This is a brilliant insight. It reminded me of an unfortunate incident that happened on the last days of Pesach with an African-American woman that my wife and I have been helping to prepare for giyur, and her already-meguyeret sister.
A friend of theirs made arrangements for the three of them to spend the last days of Pesach at the home of a family in a large frum community. It so happens that racism, particularly toward blacks, is epidemic in this community. The friend who made the arrangements, herself a ba'alat teshuvah, did not think, in her naivete, that the skin color of her two friends would be an issue. It didn't even occur to her to mention it. She simply asked if she could come for Yom Tov with two friends, one a giyoret, and the other, her sister, well on her way.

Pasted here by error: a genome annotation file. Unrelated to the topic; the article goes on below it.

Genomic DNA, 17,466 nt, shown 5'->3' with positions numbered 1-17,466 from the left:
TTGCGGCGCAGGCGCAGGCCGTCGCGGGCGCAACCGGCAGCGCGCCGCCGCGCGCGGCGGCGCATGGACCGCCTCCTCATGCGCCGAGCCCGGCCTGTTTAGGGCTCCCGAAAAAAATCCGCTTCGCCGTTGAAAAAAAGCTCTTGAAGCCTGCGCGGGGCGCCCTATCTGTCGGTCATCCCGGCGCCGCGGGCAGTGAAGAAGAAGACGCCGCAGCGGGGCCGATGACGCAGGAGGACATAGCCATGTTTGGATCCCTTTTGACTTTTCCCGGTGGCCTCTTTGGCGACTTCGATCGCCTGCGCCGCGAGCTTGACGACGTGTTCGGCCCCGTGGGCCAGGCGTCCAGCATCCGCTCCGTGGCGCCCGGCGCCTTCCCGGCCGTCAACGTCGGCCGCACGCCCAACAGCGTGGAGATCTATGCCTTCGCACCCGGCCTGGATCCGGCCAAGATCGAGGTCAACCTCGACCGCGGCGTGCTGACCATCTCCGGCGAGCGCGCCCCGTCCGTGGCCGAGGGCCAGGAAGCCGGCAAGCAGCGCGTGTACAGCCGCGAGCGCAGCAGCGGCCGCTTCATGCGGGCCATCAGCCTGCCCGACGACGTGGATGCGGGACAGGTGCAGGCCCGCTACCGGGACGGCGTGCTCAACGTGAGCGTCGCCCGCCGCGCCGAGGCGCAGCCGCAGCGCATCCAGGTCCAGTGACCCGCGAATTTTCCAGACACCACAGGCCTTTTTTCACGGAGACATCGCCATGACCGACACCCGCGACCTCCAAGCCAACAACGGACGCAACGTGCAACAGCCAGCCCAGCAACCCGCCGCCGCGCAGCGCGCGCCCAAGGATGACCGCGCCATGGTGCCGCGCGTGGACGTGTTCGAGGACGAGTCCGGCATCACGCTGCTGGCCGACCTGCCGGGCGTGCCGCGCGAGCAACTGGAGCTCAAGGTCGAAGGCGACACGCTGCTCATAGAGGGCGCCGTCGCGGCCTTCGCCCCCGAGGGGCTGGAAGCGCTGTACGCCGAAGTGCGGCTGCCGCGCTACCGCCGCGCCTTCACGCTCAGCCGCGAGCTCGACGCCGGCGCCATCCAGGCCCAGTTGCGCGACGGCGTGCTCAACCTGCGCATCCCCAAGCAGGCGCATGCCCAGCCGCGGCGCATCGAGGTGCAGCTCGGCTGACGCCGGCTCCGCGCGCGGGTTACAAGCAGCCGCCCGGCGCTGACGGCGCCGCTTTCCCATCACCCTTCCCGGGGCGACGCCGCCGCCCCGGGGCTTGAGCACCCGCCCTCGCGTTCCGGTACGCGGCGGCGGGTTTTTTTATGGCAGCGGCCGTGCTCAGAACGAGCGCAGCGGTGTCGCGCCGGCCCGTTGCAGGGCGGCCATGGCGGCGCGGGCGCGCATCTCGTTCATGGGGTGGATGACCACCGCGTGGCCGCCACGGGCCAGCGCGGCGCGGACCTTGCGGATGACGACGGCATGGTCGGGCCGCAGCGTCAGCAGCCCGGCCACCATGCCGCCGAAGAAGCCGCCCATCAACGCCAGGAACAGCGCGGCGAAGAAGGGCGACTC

The way these three women were treated served as a very rude awakening for the ba'alat teshuvah, but the sisters took it in stride. They were basically treated as second-class citizens, seated at the end of the table, below the children. They were even explicitly told that they had been seated 'below the salt'.
Had I not grown up in such a community, I would have felt, like their friend felt, shocked and outraged. Instead, having spent years trying to get that native bigotry out, I am simply ashamed.
Though there are other explanations for Miriam's sin in our Parsha, this lesson remains one that we can stand to learn a few more times.